Phylogenetic relatedness, phenotypic similarity and plant-soil feedback

potted plants in a greenhouse
Monday, January 9, 2017 - 7:53am

If you've ever tried gardening, you'll know that soil matters. Soil properties such as nutrient availability, pH, and the resident microbes and invertebrates can affect plant growth. Plants themselves can also alter these soil properties, giving rise to feedbacks between plants and soil. Plant-soil feedbacks influence some of the most fundamental terrestrial processes - productivity, succession, and the maintenance of diversity - though we still lack a basic understanding of their causes. PhD student Connor Fitzpatrick (Johnson Lab) recently investigated how phylogenetic relatedness and phenotypic similarity among co-occurring plant species influence the strength of their soil feedbacks. He discovered a complex story that highlights the importance of plant traits and evolutionary history in explaining interactions between plants and soil. Connor’s results were recently published in his paper “Phylogenetic relatedness, phenotypic similarity and plant-soil feedback” in Journal of Ecology.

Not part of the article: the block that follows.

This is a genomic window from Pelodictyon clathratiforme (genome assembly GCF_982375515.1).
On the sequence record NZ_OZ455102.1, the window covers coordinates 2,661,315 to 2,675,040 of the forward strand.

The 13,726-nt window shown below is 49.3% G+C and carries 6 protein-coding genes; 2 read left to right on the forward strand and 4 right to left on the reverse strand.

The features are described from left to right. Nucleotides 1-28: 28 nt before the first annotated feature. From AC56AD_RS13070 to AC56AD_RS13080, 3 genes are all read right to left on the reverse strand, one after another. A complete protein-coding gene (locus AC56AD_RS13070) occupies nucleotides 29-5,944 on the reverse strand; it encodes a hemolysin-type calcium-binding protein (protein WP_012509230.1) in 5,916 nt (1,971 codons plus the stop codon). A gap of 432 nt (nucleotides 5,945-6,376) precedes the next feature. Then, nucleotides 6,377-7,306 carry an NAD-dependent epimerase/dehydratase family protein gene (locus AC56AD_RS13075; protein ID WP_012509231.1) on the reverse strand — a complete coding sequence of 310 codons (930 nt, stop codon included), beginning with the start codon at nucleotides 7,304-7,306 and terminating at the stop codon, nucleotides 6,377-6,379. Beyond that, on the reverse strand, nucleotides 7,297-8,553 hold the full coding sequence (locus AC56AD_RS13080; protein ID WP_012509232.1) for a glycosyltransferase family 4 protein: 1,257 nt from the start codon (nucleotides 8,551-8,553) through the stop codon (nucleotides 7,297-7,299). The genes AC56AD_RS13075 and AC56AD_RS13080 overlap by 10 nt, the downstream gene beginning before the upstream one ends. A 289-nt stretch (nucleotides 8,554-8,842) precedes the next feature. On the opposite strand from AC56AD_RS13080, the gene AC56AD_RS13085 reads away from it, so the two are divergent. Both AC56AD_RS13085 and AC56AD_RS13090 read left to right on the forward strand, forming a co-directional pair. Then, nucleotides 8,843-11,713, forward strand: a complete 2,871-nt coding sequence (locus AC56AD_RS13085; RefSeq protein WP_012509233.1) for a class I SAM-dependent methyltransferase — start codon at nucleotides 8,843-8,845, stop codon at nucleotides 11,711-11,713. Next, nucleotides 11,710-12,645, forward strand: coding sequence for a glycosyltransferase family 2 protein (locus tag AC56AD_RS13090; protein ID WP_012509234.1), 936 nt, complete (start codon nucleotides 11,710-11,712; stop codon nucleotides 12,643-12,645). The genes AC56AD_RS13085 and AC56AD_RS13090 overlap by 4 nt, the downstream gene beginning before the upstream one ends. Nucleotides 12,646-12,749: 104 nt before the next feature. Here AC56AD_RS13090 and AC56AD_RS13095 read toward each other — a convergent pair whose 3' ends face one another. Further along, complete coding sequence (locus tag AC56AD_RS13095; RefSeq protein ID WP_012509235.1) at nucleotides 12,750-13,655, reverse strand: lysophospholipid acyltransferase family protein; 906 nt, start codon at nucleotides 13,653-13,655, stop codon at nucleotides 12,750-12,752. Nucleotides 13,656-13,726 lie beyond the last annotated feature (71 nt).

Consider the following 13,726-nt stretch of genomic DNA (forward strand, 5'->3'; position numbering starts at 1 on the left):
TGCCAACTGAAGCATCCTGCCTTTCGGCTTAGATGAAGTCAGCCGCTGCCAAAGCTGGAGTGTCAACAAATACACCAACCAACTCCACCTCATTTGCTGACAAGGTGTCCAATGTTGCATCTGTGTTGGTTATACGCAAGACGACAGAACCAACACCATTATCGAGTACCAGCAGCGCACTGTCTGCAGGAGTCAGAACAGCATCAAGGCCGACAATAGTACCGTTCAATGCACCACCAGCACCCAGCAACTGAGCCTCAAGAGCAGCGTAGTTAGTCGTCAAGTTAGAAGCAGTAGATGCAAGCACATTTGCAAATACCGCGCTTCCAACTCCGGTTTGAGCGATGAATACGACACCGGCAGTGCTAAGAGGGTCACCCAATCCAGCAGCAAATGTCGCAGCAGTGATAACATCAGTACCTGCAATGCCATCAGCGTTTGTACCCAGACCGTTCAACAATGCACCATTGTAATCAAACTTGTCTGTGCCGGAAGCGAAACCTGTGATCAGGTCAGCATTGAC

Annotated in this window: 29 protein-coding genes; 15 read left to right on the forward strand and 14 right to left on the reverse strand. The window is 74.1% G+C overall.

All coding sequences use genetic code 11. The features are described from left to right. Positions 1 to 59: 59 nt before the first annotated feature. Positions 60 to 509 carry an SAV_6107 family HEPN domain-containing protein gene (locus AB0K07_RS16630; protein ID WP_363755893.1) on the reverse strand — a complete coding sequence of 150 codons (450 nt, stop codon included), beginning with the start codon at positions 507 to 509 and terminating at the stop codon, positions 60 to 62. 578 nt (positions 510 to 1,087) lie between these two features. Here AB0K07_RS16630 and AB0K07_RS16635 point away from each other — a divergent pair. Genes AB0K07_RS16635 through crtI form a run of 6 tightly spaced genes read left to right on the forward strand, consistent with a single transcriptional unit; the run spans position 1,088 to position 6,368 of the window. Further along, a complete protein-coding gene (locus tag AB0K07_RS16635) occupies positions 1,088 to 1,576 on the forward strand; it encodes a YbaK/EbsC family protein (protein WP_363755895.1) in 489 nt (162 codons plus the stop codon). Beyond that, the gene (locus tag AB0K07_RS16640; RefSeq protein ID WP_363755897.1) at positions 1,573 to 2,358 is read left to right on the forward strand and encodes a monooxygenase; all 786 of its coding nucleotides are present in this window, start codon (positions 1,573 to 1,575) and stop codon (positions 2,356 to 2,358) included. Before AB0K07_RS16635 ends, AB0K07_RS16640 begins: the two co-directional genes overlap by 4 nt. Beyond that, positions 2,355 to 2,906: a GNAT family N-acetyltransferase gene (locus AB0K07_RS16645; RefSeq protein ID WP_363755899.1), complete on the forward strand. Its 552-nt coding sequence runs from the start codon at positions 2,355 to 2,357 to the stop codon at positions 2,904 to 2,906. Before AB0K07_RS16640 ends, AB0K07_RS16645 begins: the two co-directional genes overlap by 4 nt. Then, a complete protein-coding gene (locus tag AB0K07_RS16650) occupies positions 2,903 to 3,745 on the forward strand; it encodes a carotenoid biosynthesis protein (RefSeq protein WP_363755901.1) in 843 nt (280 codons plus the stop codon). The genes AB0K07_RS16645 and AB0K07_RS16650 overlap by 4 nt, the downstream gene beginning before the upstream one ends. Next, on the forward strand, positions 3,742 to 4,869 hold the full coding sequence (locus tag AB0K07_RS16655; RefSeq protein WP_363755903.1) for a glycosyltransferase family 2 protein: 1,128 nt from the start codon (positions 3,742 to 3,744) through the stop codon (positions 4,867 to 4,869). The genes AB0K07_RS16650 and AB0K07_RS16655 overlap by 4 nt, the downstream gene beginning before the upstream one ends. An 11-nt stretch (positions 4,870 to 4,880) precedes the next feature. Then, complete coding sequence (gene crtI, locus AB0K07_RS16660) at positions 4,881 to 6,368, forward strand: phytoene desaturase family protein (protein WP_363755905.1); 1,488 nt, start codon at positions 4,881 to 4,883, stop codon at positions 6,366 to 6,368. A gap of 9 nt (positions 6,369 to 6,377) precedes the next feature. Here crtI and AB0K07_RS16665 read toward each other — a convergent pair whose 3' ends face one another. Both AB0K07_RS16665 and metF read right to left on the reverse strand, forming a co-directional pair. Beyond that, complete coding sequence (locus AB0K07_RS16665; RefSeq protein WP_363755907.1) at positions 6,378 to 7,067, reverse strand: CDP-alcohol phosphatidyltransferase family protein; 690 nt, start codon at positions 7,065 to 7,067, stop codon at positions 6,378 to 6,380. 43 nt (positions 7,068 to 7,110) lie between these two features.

Congratulations on this important paper, Connor!